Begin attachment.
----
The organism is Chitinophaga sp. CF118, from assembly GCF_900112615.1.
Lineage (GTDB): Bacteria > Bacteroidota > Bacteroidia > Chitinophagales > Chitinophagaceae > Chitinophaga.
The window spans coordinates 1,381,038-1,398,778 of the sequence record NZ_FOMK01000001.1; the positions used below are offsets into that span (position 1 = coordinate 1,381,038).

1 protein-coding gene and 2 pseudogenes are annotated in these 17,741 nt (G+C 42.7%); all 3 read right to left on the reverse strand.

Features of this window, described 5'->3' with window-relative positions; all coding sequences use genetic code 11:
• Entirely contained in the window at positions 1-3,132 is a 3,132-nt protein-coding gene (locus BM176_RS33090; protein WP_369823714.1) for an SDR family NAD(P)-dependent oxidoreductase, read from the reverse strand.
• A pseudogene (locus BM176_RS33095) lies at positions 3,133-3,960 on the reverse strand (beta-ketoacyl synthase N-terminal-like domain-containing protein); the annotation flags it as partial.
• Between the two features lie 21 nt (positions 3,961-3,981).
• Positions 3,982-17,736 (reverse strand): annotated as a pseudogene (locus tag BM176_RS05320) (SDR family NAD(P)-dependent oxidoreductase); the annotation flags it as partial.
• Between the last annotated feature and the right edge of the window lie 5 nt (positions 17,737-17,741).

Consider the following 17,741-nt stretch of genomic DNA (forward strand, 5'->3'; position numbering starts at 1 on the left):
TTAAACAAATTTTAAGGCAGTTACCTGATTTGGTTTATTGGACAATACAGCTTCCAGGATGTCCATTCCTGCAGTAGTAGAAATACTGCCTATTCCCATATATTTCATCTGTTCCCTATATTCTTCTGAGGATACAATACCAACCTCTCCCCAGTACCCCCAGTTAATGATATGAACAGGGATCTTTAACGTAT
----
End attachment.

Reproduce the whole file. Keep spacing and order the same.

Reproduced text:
The organism is Chitinophaga sp. CF118, from assembly GCF_900112615.1.
Lineage (GTDB): Bacteria > Bacteroidota > Bacteroidia > Chitinophagales > Chitinophagaceae > Chitinophaga.
The window spans coordinates 1,381,038-1,398,778 of the sequence record NZ_FOMK01000001.1; the positions used below are offsets into that span (position 1 = coordinate 1,381,038).

1 protein-coding gene and 2 pseudogenes are annotated in these 17,741 nt (G+C 42.7%); all 3 read right to left on the reverse strand.

Features of this window, described 5'->3' with window-relative positions; all coding sequences use genetic code 11:
• Entirely contained in the window at positions 1-3,132 is a 3,132-nt protein-coding gene (locus BM176_RS33090; protein WP_369823714.1) for an SDR family NAD(P)-dependent oxidoreductase, read from the reverse strand.
• A pseudogene (locus BM176_RS33095) lies at positions 3,133-3,960 on the reverse strand (beta-ketoacyl synthase N-terminal-like domain-containing protein); the annotation flags it as partial.
• Between the two features lie 21 nt (positions 3,961-3,981).
• Positions 3,982-17,736 (reverse strand): annotated as a pseudogene (locus tag BM176_RS05320) (SDR family NAD(P)-dependent oxidoreductase); the annotation flags it as partial.
• Between the last annotated feature and the right edge of the window lie 5 nt (positions 17,737-17,741).

Consider the following 17,741-nt stretch of genomic DNA (forward strand, 5'->3'; position numbering starts at 1 on the left):
TTAAACAAATTTTAAGGCAGTTACCTGATTTGGTTTATTGGACAATACAGCTTCCAGGATGTCCATTCCTGCAGTAGTAGAAATACTGCCTATTCCCATATATTTCATCTGTTCCCTATATTCTTCTGAGGATACAATACCAACCTCTCCCCAGTACCCCCAGTTAATGATATGAACAGGGATCTTTAACGTAT